In a decade of de rigueur picture books praising books, it is primarily the artwork that sets this one apart.

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THE GOOD LITTLE BOOK

When a boy heads to the study, ordered to “think things over,” he begins a relationship with a book that becomes special to him, even if it has no “proper jacket.”

When the boy—initially sporting a scowl and a slouch—first opens the good little book, Arbona presents a compelling, sequential, aerial view of a sullen child who nonetheless becomes fascinated by reading. Vivid, fantastical artwork augments the ensuing, almost obligatory sentences about book-induced trips to faraway places and varied emotions. As the seasons pass, the book “didn’t turn him into a bookish boy, or improve his naughty behavior, but it did become a loyal companion.” At the story’s climax—“The boy lost his favorite book”—the boy seeks help in a crowd of people who appear as bizarre as the creatures in his book, thanks to the bold, colorful, absurdist artwork. It is easy to imagine an actor with an upper-class British accent reading the wryly humorous text: “The boy sought help but discovered that very few people have time for a lost book—no matter how good or little it might be.” The simple plot reaches a conclusion rife with bibliophilic didacticism, but the humor and art along the way create an enjoyable romp.

In a decade of de rigueur picture books praising books, it is primarily the artwork that sets this one apart. (Picture book. 4-8)

Pub Date: Aug. 11, 2015

ISBN: 978-1-77049-451-0

Page Count: 40

Publisher: Tundra

Review Posted Online: April 15, 2015

Kirkus Reviews Issue: May 1, 2015

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An invitation to wonder, imagine and look at everything (humans included) in a new way.

NOAH CHASES THE WIND

A young boy sees things a little differently than others.

Noah can see patterns in the dust when it sparkles in the sunlight. And if he puts his nose to the ground, he can smell the “green tang of the ants in the grass.” His most favorite thing of all, however, is to read. Noah has endless curiosity about how and why things work. Books open the door to those answers. But there is one question the books do not explain. When the wind comes whistling by, where does it go? Noah decides to find out. In a chase that has a slight element of danger—wind, after all, is unpredictable—Noah runs down streets, across bridges, near a highway, until the wind lifts him off his feet. Cowman’s gusty wisps show each stream of air turning a different jewel tone, swirling all around. The ribbons gently bring Noah home, setting him down under the same thinking tree where he began. Did it really happen? Worthington’s sensitive exploration leaves readers with their own set of questions and perhaps gratitude for all types of perspective. An author’s note mentions children on the autism spectrum but widens to include all who feel a little different.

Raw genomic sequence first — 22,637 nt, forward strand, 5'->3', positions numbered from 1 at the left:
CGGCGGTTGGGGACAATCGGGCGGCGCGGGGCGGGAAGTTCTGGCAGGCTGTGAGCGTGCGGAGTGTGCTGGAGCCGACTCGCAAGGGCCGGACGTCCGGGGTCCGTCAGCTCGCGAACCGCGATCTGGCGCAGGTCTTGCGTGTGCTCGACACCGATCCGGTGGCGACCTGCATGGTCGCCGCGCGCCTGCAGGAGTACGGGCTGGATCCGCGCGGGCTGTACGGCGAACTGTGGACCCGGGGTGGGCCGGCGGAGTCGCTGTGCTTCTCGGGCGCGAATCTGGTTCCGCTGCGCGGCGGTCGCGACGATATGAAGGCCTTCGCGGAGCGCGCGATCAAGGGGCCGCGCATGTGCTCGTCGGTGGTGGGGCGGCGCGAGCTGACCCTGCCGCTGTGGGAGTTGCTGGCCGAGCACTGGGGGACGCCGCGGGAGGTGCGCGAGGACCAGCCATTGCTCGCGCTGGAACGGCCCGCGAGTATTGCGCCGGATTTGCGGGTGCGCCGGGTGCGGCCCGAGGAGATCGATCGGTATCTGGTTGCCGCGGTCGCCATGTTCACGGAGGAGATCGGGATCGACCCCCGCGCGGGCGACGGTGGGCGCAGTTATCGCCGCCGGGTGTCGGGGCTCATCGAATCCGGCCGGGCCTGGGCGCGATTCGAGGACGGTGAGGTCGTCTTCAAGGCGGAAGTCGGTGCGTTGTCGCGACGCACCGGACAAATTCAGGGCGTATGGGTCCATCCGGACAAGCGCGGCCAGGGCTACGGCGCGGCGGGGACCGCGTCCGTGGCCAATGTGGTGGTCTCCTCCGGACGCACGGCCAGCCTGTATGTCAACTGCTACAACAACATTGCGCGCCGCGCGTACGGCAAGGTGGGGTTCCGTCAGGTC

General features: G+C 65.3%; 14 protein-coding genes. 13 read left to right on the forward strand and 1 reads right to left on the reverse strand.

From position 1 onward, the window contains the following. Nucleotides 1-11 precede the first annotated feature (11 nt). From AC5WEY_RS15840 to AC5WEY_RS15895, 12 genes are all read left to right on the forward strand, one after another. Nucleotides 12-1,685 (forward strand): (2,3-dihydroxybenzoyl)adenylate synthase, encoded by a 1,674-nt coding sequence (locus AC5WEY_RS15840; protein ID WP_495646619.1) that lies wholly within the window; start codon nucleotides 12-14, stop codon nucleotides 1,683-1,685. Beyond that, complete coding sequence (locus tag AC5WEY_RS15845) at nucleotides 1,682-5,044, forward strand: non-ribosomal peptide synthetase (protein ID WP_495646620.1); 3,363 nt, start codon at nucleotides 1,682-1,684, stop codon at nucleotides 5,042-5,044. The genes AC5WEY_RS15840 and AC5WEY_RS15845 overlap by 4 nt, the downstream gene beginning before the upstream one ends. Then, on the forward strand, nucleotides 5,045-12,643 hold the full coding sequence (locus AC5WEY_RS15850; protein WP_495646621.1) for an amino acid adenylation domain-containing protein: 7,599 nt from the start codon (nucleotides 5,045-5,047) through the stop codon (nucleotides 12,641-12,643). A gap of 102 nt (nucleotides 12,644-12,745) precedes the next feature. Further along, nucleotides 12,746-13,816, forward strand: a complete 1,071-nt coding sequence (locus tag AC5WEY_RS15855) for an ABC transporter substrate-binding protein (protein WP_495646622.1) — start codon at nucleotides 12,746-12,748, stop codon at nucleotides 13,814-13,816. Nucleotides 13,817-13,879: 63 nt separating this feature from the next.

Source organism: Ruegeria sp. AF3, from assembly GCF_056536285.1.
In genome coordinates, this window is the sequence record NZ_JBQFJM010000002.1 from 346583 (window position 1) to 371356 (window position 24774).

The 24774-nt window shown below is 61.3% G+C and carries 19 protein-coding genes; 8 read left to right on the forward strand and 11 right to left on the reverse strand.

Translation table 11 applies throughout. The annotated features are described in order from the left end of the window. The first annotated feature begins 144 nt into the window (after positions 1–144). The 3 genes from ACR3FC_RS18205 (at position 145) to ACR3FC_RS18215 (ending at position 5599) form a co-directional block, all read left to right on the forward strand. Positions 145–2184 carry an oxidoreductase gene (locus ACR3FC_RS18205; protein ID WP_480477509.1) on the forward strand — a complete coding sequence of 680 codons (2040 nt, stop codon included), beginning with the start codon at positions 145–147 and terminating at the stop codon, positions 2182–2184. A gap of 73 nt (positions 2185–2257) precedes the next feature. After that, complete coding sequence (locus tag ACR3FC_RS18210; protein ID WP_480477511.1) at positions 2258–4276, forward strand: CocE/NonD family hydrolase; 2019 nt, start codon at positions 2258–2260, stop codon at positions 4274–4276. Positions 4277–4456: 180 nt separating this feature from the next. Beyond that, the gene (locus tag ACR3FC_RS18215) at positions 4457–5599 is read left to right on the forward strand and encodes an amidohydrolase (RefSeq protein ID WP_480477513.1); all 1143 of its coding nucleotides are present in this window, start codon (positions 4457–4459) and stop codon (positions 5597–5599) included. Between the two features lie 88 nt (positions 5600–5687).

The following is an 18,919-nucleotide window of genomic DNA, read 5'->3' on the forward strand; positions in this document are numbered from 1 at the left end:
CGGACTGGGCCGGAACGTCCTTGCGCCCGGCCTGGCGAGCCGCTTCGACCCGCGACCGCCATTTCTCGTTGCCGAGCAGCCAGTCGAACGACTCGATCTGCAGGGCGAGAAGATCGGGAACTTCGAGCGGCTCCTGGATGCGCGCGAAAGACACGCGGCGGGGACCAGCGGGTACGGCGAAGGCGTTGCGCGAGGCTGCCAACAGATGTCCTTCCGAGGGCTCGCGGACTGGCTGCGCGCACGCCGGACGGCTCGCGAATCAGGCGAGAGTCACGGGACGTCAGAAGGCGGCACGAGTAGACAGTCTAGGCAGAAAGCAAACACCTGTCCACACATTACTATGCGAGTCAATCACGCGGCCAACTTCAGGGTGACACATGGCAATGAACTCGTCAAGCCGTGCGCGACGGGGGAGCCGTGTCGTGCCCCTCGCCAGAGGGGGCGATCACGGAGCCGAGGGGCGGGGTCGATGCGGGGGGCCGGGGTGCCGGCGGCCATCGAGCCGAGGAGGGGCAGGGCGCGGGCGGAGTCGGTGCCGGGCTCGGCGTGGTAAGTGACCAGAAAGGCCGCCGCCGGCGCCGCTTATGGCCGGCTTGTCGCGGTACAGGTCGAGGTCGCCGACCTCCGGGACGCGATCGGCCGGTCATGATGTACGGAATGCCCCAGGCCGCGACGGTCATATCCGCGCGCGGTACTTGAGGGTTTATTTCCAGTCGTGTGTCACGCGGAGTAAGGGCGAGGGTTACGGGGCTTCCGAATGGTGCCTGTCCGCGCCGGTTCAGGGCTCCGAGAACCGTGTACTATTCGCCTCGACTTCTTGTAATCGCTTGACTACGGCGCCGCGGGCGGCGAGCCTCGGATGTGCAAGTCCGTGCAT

An invitation to wonder, imagine and look at everything (humans included) in a new way. (Picture book. 4-8)

Pub Date: April 14, 2015

ISBN: 978-1-60554-356-7

Page Count: 32

Publisher: Redleaf Lane

Review Posted Online: Feb. 3, 2015

Kirkus Reviews Issue: Feb. 15, 2015

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A validating and breathtaking next chapter of a Mother Goose favorite.

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AFTER THE FALL (HOW HUMPTY DUMPTY GOT BACK UP AGAIN)

Humpty Dumpty, classically portrayed as an egg, recounts what happened after he fell off the wall in Santat’s latest.

An avid ornithophile, Humpty had loved being atop a high wall to be close to the birds, but after his fall and reassembly by the king’s men, high places—even his lofted bed—become intolerable. As he puts it, “There were some parts that couldn’t be healed with bandages and glue.” Although fear bars Humpty from many of his passions, it is the birds he misses the most, and he painstakingly builds (after several papercut-punctuated attempts) a beautiful paper plane to fly among them. But when the plane lands on the very wall Humpty has so doggedly been avoiding, he faces the choice of continuing to follow his fear or to break free of it, which he does, going from cracked egg to powerful flight in a sequence of stunning spreads. Santat applies his considerable talent for intertwining visual and textual, whimsy and gravity to his consideration of trauma and the oft-overlooked importance of self-determined recovery. While this newest addition to Santat’s successes will inevitably (and deservedly) be lauded, younger readers may not notice the de-emphasis of an equally important part of recovery: that it is not compulsory—it is OK not to be OK.

A validating and breathtaking next chapter of a Mother Goose favorite. (Picture book. 4-8)

Pub Date: Oct. 3, 2017

ISBN: 978-1-62672-682-6

Page Count: 45

Publisher: Roaring Brook

Review Posted Online: July 17, 2017

Kirkus Reviews Issue: Aug. 1, 2017

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